The unfortunate alternative

The BrooklynSpeaks sponsors who filed suit against the approval of the Atlantic Yards modified general project plan considered carefully the current situation of the project and the opportunity for realizing greater accountability from the Empire State Development Corporation and the Atlantic Yards developer before deciding to pursue litigation. This article by Ezra Goldstein of the Park Slope Civic Council describes his organization's decision to join the suit.

The Park Slope Civic Council has joined six other Brooklyn civic groups, all members of the BrooklynSpeaks coalition, in filing suit against the Empire State Development Corporation (ESDC) and Forest City Ratner Companies (FCRC), challenging ESDC’s September 17 approval of the Atlantic Yards Modified General Project Plan. The suit charges that the ESDC failed to prepare a mandated Supplementary Environmental Impact Statement, and that ESDC has illegally abrogated its responsibilities and powers as a public agency to a private developer.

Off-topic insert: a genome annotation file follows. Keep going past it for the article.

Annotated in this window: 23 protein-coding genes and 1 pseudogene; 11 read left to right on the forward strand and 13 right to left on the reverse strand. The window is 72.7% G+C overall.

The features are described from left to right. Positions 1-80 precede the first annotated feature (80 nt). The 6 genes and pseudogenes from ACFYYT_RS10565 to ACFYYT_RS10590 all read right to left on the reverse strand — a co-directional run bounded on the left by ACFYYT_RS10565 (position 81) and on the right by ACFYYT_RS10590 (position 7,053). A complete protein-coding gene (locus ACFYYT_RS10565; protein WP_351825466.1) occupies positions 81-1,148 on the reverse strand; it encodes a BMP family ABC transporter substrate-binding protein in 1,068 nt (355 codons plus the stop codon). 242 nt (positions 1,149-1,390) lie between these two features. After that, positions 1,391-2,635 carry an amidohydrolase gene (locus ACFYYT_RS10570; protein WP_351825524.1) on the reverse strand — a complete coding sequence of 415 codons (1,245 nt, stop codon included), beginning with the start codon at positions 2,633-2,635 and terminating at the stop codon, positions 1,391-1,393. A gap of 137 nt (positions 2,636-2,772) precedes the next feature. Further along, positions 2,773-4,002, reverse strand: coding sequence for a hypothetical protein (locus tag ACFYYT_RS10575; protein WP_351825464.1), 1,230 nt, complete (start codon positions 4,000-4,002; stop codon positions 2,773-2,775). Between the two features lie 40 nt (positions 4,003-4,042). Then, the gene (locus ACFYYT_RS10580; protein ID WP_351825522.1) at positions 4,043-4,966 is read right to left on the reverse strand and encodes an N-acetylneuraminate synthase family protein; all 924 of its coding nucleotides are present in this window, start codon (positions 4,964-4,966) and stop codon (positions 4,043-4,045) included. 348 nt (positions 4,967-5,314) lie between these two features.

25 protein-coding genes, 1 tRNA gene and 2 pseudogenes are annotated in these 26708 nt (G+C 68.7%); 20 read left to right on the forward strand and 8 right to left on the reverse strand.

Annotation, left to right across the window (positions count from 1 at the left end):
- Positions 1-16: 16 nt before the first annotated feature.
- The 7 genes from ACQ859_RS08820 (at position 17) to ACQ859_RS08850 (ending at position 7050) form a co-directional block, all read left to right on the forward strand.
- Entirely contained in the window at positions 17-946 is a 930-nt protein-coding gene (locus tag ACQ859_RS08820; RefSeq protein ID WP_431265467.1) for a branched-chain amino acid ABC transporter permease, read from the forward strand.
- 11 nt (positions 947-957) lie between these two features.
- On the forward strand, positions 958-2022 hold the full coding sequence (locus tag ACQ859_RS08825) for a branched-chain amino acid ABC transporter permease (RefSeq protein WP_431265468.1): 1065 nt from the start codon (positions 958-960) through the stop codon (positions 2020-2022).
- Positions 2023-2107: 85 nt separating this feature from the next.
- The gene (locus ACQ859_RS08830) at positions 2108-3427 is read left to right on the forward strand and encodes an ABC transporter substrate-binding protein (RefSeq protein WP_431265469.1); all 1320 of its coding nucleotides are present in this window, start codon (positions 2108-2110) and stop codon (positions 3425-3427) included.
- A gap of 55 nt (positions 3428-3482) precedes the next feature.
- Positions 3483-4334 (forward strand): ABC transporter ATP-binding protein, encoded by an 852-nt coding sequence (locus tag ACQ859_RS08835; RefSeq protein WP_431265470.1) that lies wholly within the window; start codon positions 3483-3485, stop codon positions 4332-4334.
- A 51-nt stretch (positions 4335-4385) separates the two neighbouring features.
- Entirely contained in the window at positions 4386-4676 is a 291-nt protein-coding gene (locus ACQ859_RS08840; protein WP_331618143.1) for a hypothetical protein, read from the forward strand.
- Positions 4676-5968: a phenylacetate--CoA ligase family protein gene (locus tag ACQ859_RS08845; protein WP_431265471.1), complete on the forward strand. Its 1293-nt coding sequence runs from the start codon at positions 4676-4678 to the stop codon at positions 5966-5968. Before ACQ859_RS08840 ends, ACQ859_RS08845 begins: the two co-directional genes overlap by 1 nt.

State Senator Velmanette Montgomery, Assemblyman Jim Brennan, and City Councilwoman Letitia James joined the suit, filed in the New York State Supreme Court on November 19, as did 14 individuals who live close to the site of the proposed $4.9 billion project.

The suit comes only after years of failed attempts to engage the state and the developer in constructive dialog, and represents a major change of direction for the Civic Council and its sister organizations, which include the Atlantic Avenue Local Development Corporation, the Brooklyn Heights Association, the Boerum Hill Association, the Fifth Avenue Committee, the Pratt Area Community Council, and the Prospect Heights Neighborhood Development Council.